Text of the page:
“There is no justification regarding the exceptional reasons or circumstances for the [Telecom Regulatory Authority of India] stepping into the jurisdiction of MeitY,” multiple industry associations wrote to telecom secretary Anshu Prakash on October 9 in a joint letter opposing further regulation of the cloud services industry. MediaNama has viewed and verified the authenticity of the letter.
The Telecom Regulatory Authority of India recommended in September that cloud service companies such as Amazon Web Services, Google Cloud and IBM should be required to join an industry association created by the Department of Telecommunications. Industry associations and cloud companies pushed back, arguing that the recommendations were without precedent and overbearing.
The letter to Prakash was signed by the Cellular Operators Association of India, Nasscom, the Information Technology Industry Council (ITI), the Association of Competitive Telecom Operators, BSA: The Software Alliance, the Asia Cloud Computing Association, and the Asia Internet Coalition. All seven associations either have cloud service providers as members, or telecom operators who work with cloud service providers.
Cloud companies not under DoT remit
The letter, which reiterates arguments cloud providers (CSPs) and their associations have made before, argues that cloud companies don’t fall under the regulatory purview of the Department of Telecommunications. The Allocation of Business Rules of the government of India, which lay out which ministries and departments are tasked with what governance duties, give MEITY regulatory remit over cloud companies, the industry associations argued. “there is no justification regarding the exceptional reasons or circumstances for the regulator stepping into the jurisdiction of MeitY,” the letter argued.
- CSPs are telcos’ customers, not telcos: “TSPs and CSPs are technologically different from one another. TSP networks are designed to provide telecom services as encapsulated in the License conditions. In contrast, CSPs are not telecom/ internet service providers. They are customers of TSPs/ ISPs who offer cloud services using their infrastructure. It would therefore be inappropriate to regulate them under the telecom laws,” the letter said. TRAI had said in its recommendations that growing convergence between telcos and cloud service providers would make it difficult to distinguish between them.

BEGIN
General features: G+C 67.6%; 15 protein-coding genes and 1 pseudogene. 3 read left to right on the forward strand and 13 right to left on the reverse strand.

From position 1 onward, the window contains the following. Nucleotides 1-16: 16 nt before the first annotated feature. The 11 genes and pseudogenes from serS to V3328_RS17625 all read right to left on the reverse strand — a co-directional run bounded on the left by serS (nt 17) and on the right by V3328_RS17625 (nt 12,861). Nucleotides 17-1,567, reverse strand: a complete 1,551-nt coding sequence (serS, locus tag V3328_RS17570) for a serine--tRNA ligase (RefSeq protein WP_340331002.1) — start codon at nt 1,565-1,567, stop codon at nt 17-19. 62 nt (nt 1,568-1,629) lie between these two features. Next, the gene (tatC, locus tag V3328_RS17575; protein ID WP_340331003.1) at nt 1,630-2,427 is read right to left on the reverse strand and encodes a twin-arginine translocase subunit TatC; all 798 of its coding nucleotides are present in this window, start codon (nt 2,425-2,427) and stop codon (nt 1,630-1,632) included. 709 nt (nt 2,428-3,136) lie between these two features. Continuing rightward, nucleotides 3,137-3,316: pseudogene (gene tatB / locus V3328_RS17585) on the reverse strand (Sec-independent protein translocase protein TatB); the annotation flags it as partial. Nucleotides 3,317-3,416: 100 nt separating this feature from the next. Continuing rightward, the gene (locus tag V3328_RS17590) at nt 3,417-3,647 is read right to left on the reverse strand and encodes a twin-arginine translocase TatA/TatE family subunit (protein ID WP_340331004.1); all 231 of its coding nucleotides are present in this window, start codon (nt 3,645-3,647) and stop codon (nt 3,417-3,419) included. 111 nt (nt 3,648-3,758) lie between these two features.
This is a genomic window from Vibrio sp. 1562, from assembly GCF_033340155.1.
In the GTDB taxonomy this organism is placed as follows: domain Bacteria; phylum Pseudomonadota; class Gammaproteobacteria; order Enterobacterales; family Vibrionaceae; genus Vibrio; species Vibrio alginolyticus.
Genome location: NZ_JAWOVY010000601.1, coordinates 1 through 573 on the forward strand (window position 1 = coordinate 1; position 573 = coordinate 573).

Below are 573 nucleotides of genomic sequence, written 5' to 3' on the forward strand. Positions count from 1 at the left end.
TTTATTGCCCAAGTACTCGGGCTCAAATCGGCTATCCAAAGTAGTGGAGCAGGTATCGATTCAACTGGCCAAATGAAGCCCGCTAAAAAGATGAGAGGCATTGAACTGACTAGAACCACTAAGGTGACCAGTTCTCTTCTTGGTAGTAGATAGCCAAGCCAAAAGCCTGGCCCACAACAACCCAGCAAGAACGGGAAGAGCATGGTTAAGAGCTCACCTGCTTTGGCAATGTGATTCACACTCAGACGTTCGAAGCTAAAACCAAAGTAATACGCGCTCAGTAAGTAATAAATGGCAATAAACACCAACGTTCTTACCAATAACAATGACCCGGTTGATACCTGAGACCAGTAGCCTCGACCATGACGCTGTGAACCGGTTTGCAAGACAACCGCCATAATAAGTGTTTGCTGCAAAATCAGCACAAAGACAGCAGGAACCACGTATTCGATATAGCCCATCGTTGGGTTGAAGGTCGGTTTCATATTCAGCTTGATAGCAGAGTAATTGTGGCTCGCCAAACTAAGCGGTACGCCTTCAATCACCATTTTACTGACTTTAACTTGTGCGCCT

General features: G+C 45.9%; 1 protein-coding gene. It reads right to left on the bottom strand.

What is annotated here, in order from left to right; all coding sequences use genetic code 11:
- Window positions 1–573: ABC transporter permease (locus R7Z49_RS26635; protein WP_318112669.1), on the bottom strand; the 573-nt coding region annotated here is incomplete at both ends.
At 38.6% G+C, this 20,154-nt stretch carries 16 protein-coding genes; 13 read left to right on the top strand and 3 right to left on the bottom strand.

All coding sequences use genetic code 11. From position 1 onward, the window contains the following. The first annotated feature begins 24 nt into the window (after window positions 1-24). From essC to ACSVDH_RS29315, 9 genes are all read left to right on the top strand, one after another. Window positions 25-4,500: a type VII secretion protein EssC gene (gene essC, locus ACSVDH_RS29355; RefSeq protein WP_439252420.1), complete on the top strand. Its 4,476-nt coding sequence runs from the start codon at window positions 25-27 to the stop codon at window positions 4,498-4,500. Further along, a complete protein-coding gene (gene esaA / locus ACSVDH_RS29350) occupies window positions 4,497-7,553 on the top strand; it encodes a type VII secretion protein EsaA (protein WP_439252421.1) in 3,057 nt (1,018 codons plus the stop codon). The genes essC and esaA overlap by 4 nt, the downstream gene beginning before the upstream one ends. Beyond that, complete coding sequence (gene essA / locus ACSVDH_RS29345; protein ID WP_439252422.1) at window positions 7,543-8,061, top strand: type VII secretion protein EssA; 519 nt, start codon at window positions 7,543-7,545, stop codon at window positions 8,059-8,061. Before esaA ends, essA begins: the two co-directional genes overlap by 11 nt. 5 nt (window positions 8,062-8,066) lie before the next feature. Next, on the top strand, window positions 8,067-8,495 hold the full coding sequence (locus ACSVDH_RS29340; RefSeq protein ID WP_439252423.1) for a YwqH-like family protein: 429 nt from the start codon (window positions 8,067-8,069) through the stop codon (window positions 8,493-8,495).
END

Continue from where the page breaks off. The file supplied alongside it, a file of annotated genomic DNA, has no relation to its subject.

- Other Service Providers not a good precedent: The letter argued that TRAI shouldn’t use regulations for Other Service Providers (companies like call centres who are subject to unusually strict DoT regulations) as a precedent to regulate cloud providers. “OSP regulations of the [DoT] have themselves been subject to criticism for having a vague definition of ‘application services’. Many stakeholders have sought the removal of the registration regime for OSPs. As OSPs, Information Technology Enabled Services (ITES)/ Business Process Management (BPM) industry is faced with onerous regulation which has led both TRAI and the DOT to examine the regime for simplification.” (citation added by us)
- Forcing membership is not “light touch”: Citing the National Digital Communications Policy, 2018, which recommends light touch regulation for cloud providers, the letter argues that requiring membership in an organisation steered by government officials that would set a code of conduct for the cloud companies did not constitute “light touch” regulation. “This potentially will be detrimental to attracting investment in this important industry sector as also undermine the Governments policy for facilitating policies for enabling Ease of Doing Business,” the letter argued.
- Laws already exist to govern CSPs: The letter also countered TRAI’s stand that “CSPs are not sufficiently regulated under existing
laws”. The associations argued that “There are host of existing laws that apply to [CSPs], such as the Information Technology Act, 2000 (including its various rules), the Indian Contract Act, 1872, the Consumer Protection Act, 2019 and the proposed Personal Data Protection Bill, 2019.” (The laws cited either precede the cloud industry as we know it today, or haven’t been passed yet.) The PDP bill, the letter argued, would address “issues highlighted in the recommendations, such as grievance redressal, portability/
interoperability, billing-related issues and quality of service.”
Read the letter here.